10. Every time I see a boner-pill commercial on TV, I say: “Look! Healthcare spending!”

    When I hear concerns about X% of GDP going to “health care”, I say: “Well, X% of GDP has to go to something. What would it better go to? Financial services? Pornography?”

    Also, if someday (near the end of my actuarially-projected lifetime) 50% of GDP is “health care spending“, won’t that mean that 50% of GDP will be health care income?

    Last I looked, the US had 2.3 physicians per 1000 population, Canada 2.1/1000 for about half the per capita “health care spending”.

    Just a few observations that I would put to Ross Douthat if I cornered him in a bar sometime.


  11. Seems to me that by focusing on the medical and not economic outcomes of extending Medicaid, Douthat missed the point.

    Extending Medicaid might not cure cancer, but it stops cancer from bankrupting a family. Isn’t that a worthy goal?

    Why are actual family finances irrelevant to this erudite policy discussion?

  12. I can’t really say that I agree with Ross Douthat’s argument.

    If you look at the income statements of Pfizer, Merck, etc. you’ll see that R&D costs are typically around 15%-25% of their revenues. The rest goes to production, distribution, advertising, plus the need to turn a profit. Add in the pharmacy markup, and you’ll get that for every healthcare dollar that is spent on drugs maybe 10 cents go to R&D. That’s fine; drugs not only need to be developed, but also made, distributed, and sold. But one has to understand that the vast majority of the money we spend on drugs does not go towards developing new critical drugs, but towards the making and selling of painkillers, heartburn relief, birth control, viagra clones, etc. (not to mention that a significant amount of pharmacy R&D actually goes towards inventing patentable clones of existing drugs with higher profit margins).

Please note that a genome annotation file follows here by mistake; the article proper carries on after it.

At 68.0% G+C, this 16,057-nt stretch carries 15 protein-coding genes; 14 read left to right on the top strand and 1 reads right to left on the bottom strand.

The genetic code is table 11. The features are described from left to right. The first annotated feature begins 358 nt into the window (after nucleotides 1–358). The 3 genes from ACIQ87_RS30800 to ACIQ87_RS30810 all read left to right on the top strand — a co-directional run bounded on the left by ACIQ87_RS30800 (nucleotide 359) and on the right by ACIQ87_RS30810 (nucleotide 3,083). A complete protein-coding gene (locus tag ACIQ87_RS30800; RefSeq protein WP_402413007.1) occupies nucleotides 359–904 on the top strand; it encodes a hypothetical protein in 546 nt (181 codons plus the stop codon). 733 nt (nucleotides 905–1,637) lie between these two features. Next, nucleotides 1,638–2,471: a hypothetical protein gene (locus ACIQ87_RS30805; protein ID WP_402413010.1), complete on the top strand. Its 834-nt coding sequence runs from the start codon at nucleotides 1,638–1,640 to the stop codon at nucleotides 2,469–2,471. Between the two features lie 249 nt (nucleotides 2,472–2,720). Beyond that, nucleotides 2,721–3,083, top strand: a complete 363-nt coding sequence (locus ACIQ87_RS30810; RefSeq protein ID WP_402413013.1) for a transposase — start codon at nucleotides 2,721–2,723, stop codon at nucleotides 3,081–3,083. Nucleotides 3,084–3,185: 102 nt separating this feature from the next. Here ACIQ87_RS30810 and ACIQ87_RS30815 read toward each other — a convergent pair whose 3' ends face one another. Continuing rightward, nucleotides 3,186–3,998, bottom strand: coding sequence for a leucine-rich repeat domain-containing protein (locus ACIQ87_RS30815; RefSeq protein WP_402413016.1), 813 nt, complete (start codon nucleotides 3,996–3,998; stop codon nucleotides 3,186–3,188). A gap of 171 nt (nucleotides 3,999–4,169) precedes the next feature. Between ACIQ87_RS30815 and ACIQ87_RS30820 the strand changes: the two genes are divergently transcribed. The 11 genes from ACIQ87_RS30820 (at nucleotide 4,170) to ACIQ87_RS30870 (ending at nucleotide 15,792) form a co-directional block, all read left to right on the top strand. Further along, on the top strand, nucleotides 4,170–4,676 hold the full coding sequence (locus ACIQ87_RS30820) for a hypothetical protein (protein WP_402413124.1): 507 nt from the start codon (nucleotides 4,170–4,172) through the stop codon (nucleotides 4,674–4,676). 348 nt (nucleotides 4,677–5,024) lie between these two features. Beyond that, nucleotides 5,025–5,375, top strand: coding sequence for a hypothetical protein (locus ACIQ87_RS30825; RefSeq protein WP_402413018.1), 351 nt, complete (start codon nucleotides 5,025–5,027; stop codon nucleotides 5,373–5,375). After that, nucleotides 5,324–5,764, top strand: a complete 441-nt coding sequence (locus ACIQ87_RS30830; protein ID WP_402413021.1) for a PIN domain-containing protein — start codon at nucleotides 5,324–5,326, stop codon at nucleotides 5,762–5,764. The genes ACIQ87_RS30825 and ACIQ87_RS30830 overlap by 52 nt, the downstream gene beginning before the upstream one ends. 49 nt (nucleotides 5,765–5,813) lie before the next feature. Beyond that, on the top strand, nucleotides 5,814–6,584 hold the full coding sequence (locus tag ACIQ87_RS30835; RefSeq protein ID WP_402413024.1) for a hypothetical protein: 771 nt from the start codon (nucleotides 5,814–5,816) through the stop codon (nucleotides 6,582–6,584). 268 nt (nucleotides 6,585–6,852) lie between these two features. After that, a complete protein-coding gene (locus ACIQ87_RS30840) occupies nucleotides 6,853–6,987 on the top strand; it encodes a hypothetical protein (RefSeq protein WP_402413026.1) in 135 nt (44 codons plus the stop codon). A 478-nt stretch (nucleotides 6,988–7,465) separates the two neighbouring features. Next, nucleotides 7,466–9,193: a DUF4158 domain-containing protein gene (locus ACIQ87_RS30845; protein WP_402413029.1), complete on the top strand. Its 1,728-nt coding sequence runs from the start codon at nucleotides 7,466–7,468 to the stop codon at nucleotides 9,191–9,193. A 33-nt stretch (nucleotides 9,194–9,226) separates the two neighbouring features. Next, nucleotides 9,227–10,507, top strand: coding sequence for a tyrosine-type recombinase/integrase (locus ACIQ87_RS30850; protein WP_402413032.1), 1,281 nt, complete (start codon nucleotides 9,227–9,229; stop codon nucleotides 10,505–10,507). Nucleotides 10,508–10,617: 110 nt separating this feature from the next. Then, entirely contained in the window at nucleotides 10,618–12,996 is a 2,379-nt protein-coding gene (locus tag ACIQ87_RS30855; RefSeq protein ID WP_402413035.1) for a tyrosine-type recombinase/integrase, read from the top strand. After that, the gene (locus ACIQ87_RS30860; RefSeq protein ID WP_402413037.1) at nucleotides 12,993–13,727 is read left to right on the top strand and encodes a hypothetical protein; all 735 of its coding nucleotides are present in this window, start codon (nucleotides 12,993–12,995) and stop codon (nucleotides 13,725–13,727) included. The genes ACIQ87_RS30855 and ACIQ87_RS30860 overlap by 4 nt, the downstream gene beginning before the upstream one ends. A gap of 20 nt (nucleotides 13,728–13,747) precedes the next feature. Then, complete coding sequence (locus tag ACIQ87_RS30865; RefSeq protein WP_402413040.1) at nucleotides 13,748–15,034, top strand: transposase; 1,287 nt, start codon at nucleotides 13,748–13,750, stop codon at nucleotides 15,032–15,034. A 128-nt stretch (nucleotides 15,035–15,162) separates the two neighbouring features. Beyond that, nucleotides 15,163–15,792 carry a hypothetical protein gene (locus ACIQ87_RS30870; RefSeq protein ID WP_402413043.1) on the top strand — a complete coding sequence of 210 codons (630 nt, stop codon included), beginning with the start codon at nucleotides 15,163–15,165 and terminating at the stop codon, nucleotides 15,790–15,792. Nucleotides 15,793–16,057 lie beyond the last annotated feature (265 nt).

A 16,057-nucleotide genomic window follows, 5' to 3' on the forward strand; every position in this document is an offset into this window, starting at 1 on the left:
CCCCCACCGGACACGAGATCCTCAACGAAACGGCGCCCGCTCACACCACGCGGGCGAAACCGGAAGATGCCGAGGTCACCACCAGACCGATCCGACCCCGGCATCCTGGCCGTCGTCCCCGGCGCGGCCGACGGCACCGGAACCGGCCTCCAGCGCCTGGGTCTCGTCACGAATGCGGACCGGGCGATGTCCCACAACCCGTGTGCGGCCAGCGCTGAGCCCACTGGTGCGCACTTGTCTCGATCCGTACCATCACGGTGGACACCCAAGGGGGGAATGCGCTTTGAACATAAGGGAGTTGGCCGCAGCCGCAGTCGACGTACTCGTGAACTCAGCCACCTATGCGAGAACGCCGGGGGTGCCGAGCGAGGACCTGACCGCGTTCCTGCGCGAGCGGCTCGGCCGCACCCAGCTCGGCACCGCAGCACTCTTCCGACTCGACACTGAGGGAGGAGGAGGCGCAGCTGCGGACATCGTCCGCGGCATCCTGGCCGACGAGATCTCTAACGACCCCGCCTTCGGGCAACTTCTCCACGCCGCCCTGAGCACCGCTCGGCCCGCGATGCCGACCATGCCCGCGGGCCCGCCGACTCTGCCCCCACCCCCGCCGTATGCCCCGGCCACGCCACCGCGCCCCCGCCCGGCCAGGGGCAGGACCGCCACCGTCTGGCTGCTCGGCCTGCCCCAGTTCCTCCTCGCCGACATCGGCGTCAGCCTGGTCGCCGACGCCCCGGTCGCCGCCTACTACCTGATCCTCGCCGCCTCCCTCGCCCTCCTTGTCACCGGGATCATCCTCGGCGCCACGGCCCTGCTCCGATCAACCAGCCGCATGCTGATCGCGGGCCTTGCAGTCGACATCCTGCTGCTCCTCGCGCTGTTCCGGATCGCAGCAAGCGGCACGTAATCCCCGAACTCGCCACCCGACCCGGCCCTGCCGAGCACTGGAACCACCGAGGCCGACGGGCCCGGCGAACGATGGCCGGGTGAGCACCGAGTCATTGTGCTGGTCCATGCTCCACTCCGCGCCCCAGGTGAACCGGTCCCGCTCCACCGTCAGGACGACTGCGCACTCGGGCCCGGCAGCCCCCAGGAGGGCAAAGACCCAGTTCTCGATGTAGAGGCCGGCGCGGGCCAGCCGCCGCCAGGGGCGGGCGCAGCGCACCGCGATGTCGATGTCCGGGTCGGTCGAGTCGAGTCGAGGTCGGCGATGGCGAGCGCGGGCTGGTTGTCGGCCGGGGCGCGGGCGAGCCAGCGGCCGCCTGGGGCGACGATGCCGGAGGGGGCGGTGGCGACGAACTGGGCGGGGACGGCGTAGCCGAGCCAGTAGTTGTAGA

One of the most pressing needs that we have in the area of drug development is to combat the rise of antibiotic-resistant bacterial strains. Yet, the development of new antibiotics has pretty much stalled, despite such a need; there doesn’t seem to be much of a profit in it (yet). Pushing at the edge of knowledge is already difficulty and expensive, and the number of MRSA patients is comparatively low. So, despite a lack of cost controls, there doesn’t seem to be much enthusiasm for pouring lots of money into expensive research for a critical need.

    That doesn’t mean (contra Mark) that we should pour all money in the NIH (if only because I’m skeptical that a single bureaucracy, no matter how well-intentioned — or precisely because it is well-intentioned — can do that well), but it means that subsidizing drug research via Tylenol purchases is not exactly the most efficient model. I think that making basic drug research profitable is very important, but throwing a lot of money indiscriminately at the healthcare system does not have that effect (contra Megan McArdle).

    I note also that the US government has one of the highest research budgets in the world (Japan, South Korea, Israel, Denmark, Sweden, and Finland have a higher budget, Germany and Austria are approximately on par as a percentage of GDP), and a comparatively large share of that is spent on basic medical research. Also, the US keeps attracting a high number of great researchers (see, e.g., the number of post WW2 nobel prize laureates in physiology or medicine).

    1. We’ve mostly gotten around the antibiotic resistance problem by introducing a class of antibiotics. That is, we attack a different metabolic pathway, preferably one we don’t use (much) and pathogens need. There are a finite number of pathways that meet the criterion, and apparently we’ve now hit all of them.

      So, we are reduced to figuring out ways to inhibit bacterial resistance mechanisms. This can be done: Augmentin is a combination of amoxicillin and clavulanic acid. Amoxicillin is a synthetic penicillin, and resistance is via a variant bacterial penicillinase. Clavulanic acid is not much of an antibiotic, but it is a penicillinase inhibitor.

      So there are strategies to coping with antibiotic resistance, but they are all more difficult than simply throwing a novel compound at the pathogen. All of them require understanding human and prokaryotic physiologies in much greater depth.

      The Pharm industry isn’t much interested in antibiotics: they are used episodically and for brief periods. Pharm wants drugs that will be taken forever. So, the focus on recreational drugs (Viagra), antihypertensives, diabetes, NSAIDs, etc. A really effective anti-Alzheimer’s drug would be a Pharm sales VP’s wet dream come true.